1 of 34 Photo: Annie Schlechter 1. Retro Figure Eight Island Retreat A collection of seashells in faded shades of purple, blue, pink, cream, and tan was like a fresh-off-the-beach mood board for interior designer Barrie Benson. "My client dumped the shells into my hands and said, "I want the home to look like this,"" she recalls of the early inspiration for a two-story house on Figure Eight Island, a barrier island off the coast of Wilmington, North Carolina.
Just like you don’t want to show up to the church bake sale with shortbread cookies only to see that Mary Margaret already has a few batches on the table, we Southerners don’t like settling for the same old-same old when it comes to the snacks we give to Santa. What kind of hostesses would we be if we left out a sorry mess of sugar cookies for Jolly St. Nick when he’s been eating more of the same all over the rest of the world? No, no, no. That simply will not do.
Growing up, we had only one rule at my house regarding our letters to Santa: You can ask for three things. Our parents’ reasoning was simple. “If three gifts were enough for Jesus, then three are certainly enough for you!” Granted, Santa usually surprised us with gifts numbering far beyond what we’d asked for, but when it came to what we could actually put on our wish lists, well, that number was limited to three.
Muck Rack makes it simple to find people, tweets, or articles that mention any name, keyword, company, hashtag etc. We've compiled this guide to help you make the most of your search.
Selecting a term
Start searching tweets, articles from media outlets, articles mentioned in tweets, journalists'
names, titles and bios with some suggested searches:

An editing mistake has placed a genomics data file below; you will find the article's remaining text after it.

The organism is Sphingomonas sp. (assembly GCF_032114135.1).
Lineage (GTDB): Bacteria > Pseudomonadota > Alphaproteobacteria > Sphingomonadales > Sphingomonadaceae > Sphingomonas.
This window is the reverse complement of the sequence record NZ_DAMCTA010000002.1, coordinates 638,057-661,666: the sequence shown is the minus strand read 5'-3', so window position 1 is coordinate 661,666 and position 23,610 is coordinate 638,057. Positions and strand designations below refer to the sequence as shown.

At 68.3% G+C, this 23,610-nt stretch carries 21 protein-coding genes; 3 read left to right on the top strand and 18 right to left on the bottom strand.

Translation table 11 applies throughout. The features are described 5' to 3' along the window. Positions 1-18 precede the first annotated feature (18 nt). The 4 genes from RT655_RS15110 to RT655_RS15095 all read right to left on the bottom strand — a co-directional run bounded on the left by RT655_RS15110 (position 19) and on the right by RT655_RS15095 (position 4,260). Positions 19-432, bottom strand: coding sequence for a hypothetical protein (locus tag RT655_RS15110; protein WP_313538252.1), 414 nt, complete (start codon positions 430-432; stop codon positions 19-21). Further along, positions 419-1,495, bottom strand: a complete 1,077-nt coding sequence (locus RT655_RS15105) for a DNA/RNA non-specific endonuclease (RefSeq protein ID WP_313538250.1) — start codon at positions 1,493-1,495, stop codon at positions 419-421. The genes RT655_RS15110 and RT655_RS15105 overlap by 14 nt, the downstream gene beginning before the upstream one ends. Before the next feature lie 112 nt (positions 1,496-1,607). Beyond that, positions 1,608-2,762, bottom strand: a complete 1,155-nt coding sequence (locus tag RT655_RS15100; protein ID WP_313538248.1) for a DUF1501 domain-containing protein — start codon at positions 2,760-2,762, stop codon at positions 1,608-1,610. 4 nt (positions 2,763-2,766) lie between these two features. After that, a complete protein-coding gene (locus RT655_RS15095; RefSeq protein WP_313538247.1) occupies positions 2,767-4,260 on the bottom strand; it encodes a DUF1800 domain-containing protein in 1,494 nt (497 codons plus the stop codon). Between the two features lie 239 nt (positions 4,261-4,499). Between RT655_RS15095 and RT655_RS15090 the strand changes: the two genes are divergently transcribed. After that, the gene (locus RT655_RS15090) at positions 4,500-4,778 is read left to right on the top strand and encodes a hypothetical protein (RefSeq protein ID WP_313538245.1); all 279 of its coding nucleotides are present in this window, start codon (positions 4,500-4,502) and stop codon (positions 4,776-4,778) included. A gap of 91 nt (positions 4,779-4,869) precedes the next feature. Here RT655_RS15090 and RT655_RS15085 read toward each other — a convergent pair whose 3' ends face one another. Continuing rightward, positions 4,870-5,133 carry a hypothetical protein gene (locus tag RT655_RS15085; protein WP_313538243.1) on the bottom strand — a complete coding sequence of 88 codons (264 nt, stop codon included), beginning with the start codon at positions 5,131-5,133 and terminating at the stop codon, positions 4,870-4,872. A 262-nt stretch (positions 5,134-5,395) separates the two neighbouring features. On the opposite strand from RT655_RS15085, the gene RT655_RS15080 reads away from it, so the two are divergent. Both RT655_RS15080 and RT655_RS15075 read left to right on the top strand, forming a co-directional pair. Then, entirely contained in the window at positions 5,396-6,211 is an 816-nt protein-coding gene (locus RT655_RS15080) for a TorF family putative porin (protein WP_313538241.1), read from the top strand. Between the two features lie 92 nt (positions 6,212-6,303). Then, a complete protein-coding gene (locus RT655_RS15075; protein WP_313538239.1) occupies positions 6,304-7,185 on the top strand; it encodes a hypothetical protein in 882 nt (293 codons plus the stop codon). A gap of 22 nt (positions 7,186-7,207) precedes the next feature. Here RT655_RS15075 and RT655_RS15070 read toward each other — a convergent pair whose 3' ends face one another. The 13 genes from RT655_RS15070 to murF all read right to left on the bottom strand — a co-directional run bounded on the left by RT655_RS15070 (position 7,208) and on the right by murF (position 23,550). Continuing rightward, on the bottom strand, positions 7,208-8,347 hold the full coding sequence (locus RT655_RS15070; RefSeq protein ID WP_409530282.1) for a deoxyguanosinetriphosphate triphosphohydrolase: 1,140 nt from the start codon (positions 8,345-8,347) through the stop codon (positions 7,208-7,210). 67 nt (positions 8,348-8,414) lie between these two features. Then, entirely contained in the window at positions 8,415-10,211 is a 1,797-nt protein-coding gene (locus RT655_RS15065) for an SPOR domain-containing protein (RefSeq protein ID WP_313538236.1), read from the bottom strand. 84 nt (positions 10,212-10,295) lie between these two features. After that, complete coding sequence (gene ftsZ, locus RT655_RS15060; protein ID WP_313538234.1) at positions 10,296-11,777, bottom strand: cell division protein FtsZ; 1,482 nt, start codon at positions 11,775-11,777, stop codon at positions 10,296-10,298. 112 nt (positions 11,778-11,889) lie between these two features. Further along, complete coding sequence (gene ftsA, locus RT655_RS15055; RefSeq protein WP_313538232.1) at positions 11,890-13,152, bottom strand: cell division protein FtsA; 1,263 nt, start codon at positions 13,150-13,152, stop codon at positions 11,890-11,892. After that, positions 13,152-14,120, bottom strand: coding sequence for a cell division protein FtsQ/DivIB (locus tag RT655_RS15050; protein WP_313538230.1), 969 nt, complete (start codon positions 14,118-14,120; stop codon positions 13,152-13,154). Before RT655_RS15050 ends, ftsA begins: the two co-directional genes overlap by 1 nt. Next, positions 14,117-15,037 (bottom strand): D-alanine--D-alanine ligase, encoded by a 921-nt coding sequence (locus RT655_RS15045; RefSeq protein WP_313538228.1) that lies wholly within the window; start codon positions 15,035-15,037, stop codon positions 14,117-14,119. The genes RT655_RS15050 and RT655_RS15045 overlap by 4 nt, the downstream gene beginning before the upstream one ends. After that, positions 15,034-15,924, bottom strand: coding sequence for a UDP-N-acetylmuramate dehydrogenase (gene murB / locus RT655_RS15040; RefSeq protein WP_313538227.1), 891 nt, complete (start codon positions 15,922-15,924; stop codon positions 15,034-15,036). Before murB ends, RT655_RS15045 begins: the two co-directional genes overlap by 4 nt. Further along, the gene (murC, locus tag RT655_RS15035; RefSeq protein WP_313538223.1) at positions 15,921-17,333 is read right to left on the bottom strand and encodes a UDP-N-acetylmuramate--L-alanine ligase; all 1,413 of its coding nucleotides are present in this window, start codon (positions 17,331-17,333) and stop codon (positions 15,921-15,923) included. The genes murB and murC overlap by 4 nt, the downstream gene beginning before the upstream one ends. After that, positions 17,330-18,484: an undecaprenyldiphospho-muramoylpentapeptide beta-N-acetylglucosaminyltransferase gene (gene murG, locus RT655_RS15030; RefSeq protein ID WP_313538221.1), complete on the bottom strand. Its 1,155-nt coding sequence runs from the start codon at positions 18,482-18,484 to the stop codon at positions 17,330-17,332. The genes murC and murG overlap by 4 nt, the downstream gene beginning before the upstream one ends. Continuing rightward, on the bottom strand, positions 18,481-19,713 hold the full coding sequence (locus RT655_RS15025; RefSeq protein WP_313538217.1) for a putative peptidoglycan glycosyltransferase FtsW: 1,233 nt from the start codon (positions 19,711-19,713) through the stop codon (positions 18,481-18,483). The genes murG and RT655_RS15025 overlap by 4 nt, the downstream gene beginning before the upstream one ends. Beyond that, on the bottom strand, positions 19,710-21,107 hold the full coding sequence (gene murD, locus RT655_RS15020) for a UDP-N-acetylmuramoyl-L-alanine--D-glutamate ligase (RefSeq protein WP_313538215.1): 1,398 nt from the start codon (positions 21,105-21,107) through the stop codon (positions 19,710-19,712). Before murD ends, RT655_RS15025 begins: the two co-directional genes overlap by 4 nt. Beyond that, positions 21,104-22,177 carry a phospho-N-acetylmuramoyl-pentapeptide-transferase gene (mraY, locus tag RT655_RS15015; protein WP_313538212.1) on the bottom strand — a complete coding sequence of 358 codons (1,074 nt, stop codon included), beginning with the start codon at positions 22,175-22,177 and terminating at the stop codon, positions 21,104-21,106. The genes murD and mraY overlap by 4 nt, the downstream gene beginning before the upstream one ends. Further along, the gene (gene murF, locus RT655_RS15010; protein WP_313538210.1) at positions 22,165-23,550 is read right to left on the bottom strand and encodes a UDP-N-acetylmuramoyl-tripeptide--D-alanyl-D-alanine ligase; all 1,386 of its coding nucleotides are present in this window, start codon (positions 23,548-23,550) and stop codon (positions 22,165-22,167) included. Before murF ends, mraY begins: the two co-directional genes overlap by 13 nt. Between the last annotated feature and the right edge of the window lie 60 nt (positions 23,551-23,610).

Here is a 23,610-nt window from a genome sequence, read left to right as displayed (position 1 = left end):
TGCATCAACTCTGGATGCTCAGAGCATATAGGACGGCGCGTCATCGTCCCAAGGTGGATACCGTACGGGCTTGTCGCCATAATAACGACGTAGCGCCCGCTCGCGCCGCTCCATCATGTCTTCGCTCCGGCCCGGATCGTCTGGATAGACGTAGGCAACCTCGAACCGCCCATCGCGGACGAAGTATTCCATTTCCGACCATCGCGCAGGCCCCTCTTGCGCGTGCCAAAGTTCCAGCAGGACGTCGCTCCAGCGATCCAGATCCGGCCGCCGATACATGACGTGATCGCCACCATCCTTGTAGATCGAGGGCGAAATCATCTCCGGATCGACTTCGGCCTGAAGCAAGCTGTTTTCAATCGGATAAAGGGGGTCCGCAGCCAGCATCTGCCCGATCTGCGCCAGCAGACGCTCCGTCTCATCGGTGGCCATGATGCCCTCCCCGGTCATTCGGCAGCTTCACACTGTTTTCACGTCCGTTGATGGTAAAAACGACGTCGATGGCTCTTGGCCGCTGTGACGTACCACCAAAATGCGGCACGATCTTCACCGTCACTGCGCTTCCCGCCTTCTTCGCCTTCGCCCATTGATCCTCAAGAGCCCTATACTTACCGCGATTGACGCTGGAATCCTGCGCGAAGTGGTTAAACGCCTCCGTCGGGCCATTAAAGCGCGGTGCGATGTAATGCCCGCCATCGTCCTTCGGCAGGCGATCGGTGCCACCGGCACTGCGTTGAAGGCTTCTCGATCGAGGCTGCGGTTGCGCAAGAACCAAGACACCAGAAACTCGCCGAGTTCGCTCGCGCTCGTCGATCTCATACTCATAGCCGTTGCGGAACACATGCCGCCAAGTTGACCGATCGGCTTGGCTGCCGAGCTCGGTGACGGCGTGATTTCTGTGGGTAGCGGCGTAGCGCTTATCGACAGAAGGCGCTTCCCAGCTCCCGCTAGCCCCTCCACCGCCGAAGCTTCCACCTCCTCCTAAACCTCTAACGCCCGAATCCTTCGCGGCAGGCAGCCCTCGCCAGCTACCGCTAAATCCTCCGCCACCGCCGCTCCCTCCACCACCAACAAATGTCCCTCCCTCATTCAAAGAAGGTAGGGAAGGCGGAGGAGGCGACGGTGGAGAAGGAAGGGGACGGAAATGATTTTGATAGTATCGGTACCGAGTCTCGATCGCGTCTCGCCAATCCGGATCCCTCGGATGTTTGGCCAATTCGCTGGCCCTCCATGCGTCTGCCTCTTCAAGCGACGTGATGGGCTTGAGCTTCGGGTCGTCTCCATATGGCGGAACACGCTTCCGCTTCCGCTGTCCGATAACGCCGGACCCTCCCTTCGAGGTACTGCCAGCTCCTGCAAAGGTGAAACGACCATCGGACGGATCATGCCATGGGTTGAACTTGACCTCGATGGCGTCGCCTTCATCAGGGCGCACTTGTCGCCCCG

Companies or Topics (e.g. iPhone, Microsoft)
Phrases (e.g. "cloud computing") — use quotes to keep the terms together
Twitter handles (e.g. @username) — returns those who have mentioned or replied to
Names (e.g. "David Pogue")
Hashtags (e.g. #sxsw, #london2012)
Bio details (e.g. vegan, Olympics, father)
Muck Rack's Advanced Search allows for many boolean operators.
Find results that mention multiple specified terms, use AND or
+. For example, ensure each result contains both Elon Musk and Mark Zuckerberg by
searching Musk AND Zuckerberg or Musk + Zuckerberg.
Use the operators OR or , to broaden your search when you'd like either of
multiple terms to appear in results. (This is the default behavior of our search when no operators
are used). For example, results will contain either cake or cookie by searching cake OR cookie or cake,cookie
Use NOT or - to subtract results from your search. For
example, searching Disney will yield results about the Walt Disney Company as well as Walt Disney
World Resort. To exclude mentions of Disney World, search for Disney -World or Disney
When using one of these operators with a phrase, enclose it in quotation marks. For example, you can
find results about smartphones excluding Apple's iPhone 4S by searching smartphone -"iPhone
Exact case matching or punctuation
If you're searching for a brand name or keyword that relies on specific punctuation marks or capitalization, you can
find results that match your exact query by adding matchcase: before the keyword you're searching for, like matchcase:E*TRADE .
Use parentheses to separate multiple
boolean phrases. For example, to find journalists talking about having fun in Disney World or
Disneyland, search for ("disney world" OR disneyland) AND fun.
An asterisk can be used to search for any variation of a root word truncated by the asterisk. For example, searching for admin* will return results for administrator, administration, administer, administered, etc.
A near operator is an AND operator where you can control the distance between the words. You can vary the distance the near operation uses by adding a forward slash and number (between 0-99) such as strawberries NEAR/10 "whipped cream", which means the strawberries must exist within 10 words of "whipped cream".